Enterprise Software

Getting HTML5 to work on a simple site

Justin James reviews The HTML5 Developer's Cookbook and describes using the Modernizr library to convert some features on his site to HTML5.

I recently wrote about 10 new HTML5 tags that folks should know about. A common and very fair question about this topic is, "what's the compatibility like?" I put some of the tags to the test, and made a few sensible conversions to HTML5 on the site that I recently moved to static HTML. Although I did not test a huge swath of features, the results are positive.

The HTML5 Developer's Cookbook

Let me start by explaining the background to this project. Part of my motivation for the CMS-to-static-HTML conversion a while ago was to make it easier to experiment with HTML5. Not long ago, the publisher of The HTML5 Developer's Cookbook (by Chuck Hudson and Tom Leadbetter) offered to send me a copy of the book, and I accepted. (Disclaimer: I was given the book for free by the publisher for the purposes of reviewing it.)

This book is an absolutely fantastic way for someone who already has a working knowledge of HTML (though is not necessarily an expert) to catch up with HTML5 technologies, including CSS3 and new additions to the HTML DOM that JavaScript can access. It was easy to read, the authors were respectful of my time (i.e., they did not bog down the book with pointless details), and the "cookbook" format makes it very easy to learn the tasks at hand and not force you to dig through things to find the nugget in a haystack.

If you have worked with HTML in the past and want to get caught up-to-date, I highly recommend this book. After I read it, I was really fired up about HTML5, and found myself doing a lot of soul searching about my current technology mix in the process; in fact,  I will be using the next few months to do a lot more work with non-.NET technologies.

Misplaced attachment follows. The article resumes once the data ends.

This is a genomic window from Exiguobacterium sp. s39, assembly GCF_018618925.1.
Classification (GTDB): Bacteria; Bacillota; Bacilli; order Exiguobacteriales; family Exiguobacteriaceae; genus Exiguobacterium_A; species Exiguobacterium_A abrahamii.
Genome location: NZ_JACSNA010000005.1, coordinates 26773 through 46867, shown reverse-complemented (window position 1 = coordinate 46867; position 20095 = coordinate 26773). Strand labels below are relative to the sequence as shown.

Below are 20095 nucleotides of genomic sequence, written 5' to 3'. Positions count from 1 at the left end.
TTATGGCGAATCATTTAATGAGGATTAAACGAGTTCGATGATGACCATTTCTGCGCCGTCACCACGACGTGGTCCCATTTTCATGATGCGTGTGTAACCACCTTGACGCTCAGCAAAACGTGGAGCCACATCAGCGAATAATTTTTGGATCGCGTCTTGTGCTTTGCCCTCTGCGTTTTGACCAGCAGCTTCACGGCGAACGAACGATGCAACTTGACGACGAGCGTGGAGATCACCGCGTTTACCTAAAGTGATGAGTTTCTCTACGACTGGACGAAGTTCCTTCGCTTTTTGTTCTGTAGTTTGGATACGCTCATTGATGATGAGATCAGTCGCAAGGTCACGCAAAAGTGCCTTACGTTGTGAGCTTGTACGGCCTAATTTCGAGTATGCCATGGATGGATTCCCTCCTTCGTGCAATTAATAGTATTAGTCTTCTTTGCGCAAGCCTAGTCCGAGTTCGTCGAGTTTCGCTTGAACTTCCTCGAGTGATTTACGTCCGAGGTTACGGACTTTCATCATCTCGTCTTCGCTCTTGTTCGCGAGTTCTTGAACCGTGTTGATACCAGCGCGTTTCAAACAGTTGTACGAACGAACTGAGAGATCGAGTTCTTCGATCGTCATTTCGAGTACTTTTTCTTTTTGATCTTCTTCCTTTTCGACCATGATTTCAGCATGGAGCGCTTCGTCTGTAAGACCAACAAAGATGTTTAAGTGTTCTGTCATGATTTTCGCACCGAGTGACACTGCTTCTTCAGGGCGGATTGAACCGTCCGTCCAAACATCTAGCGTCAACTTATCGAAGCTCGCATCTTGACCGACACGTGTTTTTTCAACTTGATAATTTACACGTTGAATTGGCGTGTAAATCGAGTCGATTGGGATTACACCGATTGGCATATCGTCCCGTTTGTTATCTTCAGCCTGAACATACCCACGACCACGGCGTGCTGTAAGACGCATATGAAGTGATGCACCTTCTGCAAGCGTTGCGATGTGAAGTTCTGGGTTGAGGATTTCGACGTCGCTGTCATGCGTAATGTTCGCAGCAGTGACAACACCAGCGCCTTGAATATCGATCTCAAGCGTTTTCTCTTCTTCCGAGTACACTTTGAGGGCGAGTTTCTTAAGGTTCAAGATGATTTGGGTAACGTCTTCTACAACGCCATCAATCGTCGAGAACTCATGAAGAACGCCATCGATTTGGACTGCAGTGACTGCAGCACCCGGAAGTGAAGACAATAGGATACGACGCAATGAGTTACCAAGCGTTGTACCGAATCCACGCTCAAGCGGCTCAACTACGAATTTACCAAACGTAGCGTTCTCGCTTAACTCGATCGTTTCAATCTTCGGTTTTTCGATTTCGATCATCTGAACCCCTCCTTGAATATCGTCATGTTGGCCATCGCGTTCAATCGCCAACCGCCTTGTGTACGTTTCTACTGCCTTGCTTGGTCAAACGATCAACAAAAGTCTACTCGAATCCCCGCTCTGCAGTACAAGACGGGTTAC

My HTML5 tag testing

I decided to start simple, since the site I am working on is very simple (there's no interactivity, multimedia, or even JavaScript on it) — all I wanted to do was bring it up-to-date using the <article>, <nav>, <aside>, <header>, and <footer> tags. It was easy for me to swap out the <div> tags with the new semantic tags where appropriate, because my HTML was already valid HTML5 code and the CSS was tag-agnostic. This only took me a few moments (Microsoft Expression Web's templates make this easy). I popped it open in IE 9 (if it is going to look wrong, IE is where it will be wrong), and it looked great as expected.

Then I went for the much tougher test: IE 6. One of my favorite features in Expression Web is SuperPreview, which allows you to see how a page looks in different browsers side-by-side. While Microsoft has unfortunately allowed the support for Firefox to fall woefully behind and never seemed to add Chrome, Safari, or Opera, being able to at least see the various IE versions next to each other is critical. The results were terrible (Figure A). Figure A

Initial results with IE 9 on the left and IE 6 on the right. (Click the image to enlarge.)
It is not putting the <nav> and <aside> elements in the right place at all, so, what to do? Something I remembered from the book was the Modernizr library. I decided to give it a whirl, and I was pleasantly surprised. Their download section allows you to custom craft a copy of their library to be as minimal as possible. I opted for a no-frills version, without toggling anything on, and followed the instructions for adding it to the site. And... voila! The beauty that you see in Figure B is the result. The only visible difference between the two sites is that I've got the IE 6 detection code to put up the hideous "go upgrade" banner. Figure B

With a bare-bones Modernizr script added, IE 9 (left) and IE 6 (right) are nearly identical. (Click the image to enlarge.)

This is hardly a conclusive test — it is static HTML, after all. In the next several months, I am going to do a lot more work that is a lot more interactive (hints: Ruby on Rails, Haml, Sass, maybe even CoffeeScript), and I will be using HTML5 for it. Stay tuned!


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Justin James is the Lead Architect for Conigent.

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